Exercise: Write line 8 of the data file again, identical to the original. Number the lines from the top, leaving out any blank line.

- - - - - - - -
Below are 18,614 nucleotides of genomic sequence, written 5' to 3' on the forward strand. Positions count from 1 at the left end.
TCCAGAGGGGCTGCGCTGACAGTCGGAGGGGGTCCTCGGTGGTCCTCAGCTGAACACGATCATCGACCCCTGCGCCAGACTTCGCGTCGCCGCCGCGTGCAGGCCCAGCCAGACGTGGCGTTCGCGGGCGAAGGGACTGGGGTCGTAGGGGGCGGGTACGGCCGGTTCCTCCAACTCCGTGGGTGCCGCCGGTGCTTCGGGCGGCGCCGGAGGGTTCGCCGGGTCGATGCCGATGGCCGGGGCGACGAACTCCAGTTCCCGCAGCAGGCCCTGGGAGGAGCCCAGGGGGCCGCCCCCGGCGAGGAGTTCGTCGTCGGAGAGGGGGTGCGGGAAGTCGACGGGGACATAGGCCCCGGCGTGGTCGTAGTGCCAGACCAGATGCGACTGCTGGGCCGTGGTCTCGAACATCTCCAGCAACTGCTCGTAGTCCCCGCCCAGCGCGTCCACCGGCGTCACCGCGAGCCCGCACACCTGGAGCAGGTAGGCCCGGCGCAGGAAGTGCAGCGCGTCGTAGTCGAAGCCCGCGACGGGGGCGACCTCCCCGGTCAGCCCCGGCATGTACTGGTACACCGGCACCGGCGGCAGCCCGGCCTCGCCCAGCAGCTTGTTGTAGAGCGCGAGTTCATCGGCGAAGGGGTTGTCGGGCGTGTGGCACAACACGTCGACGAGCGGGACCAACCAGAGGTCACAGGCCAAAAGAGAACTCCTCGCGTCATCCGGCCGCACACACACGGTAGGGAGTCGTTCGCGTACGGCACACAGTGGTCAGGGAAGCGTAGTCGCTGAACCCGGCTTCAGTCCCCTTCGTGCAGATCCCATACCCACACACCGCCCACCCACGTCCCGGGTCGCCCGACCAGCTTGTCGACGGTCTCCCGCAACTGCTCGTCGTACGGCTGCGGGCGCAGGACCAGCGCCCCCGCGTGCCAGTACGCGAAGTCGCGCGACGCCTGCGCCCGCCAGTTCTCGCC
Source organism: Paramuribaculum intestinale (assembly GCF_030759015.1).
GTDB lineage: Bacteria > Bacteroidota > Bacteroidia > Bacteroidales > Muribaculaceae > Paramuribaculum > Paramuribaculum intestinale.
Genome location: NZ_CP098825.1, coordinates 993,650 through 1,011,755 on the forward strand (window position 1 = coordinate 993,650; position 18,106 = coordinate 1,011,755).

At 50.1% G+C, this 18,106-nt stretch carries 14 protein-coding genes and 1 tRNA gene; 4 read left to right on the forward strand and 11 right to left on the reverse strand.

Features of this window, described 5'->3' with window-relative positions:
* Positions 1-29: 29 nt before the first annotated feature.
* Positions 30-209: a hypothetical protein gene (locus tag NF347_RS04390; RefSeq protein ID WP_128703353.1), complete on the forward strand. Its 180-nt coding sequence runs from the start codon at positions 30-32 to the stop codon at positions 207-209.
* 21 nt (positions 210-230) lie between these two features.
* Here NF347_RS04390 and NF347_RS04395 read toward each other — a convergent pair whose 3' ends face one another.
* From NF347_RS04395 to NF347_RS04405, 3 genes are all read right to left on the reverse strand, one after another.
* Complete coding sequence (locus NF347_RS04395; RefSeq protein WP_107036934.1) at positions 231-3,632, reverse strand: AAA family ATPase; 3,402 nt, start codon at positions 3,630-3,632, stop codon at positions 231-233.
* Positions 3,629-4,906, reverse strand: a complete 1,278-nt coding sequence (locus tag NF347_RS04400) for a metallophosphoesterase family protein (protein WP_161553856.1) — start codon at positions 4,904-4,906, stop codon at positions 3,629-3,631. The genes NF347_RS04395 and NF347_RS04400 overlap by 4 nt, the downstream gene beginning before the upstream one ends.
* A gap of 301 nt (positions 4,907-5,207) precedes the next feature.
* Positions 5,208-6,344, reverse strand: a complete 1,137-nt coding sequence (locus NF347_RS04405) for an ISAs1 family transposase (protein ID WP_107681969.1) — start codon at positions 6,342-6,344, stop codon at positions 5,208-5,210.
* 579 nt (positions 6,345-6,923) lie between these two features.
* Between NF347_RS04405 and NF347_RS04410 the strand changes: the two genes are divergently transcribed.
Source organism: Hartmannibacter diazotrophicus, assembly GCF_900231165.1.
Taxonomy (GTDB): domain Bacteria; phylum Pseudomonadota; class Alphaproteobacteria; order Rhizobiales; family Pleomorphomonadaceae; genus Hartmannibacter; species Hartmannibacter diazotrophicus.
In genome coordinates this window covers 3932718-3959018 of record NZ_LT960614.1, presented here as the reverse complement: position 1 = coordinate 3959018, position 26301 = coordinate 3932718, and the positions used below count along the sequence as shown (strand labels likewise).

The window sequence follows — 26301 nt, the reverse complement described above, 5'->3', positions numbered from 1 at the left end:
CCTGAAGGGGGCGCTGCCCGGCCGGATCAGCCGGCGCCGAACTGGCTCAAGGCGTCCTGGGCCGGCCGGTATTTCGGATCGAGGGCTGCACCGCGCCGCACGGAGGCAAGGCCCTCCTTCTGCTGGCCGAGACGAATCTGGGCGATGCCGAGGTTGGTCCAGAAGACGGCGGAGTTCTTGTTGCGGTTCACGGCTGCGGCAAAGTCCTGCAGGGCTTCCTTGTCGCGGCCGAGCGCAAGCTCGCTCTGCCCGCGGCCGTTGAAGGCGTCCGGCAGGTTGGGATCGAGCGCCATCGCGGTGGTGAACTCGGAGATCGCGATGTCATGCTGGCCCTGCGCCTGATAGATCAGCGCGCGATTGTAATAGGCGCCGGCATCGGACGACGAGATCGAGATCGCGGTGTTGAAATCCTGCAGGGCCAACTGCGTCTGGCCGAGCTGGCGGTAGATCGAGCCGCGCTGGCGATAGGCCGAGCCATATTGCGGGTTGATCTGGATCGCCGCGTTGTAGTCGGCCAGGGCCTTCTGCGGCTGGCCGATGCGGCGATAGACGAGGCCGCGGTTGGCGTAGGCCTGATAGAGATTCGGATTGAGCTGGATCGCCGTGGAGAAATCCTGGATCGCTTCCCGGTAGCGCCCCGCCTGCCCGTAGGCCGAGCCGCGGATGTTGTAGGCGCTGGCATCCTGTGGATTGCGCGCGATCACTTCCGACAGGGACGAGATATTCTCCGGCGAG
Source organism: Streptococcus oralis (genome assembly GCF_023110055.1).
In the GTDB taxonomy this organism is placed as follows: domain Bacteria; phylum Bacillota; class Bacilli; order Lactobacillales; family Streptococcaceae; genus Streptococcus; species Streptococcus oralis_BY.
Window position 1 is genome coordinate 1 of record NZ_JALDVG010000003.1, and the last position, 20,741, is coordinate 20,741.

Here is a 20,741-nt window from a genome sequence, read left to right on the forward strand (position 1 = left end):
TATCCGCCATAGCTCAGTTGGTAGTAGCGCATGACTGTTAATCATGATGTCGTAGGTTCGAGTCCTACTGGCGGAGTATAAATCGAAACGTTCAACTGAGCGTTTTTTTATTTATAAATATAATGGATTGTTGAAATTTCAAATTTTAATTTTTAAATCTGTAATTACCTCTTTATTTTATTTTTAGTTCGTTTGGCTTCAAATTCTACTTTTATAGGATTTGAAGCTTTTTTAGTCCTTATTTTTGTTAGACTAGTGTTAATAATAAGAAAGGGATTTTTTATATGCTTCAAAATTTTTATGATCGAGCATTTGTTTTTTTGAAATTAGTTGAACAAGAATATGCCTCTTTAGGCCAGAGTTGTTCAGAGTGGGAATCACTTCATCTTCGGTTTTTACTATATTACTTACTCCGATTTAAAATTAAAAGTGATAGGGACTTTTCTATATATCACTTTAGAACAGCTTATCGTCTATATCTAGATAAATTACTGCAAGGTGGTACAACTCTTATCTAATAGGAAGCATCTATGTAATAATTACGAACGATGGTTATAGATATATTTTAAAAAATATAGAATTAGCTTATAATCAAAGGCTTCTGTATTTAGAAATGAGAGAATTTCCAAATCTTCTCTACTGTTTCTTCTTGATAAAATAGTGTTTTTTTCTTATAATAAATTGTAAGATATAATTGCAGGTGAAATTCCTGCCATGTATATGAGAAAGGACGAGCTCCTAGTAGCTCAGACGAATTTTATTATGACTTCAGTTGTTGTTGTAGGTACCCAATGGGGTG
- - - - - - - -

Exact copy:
* Positions 1-29: 29 nt before the first annotated feature.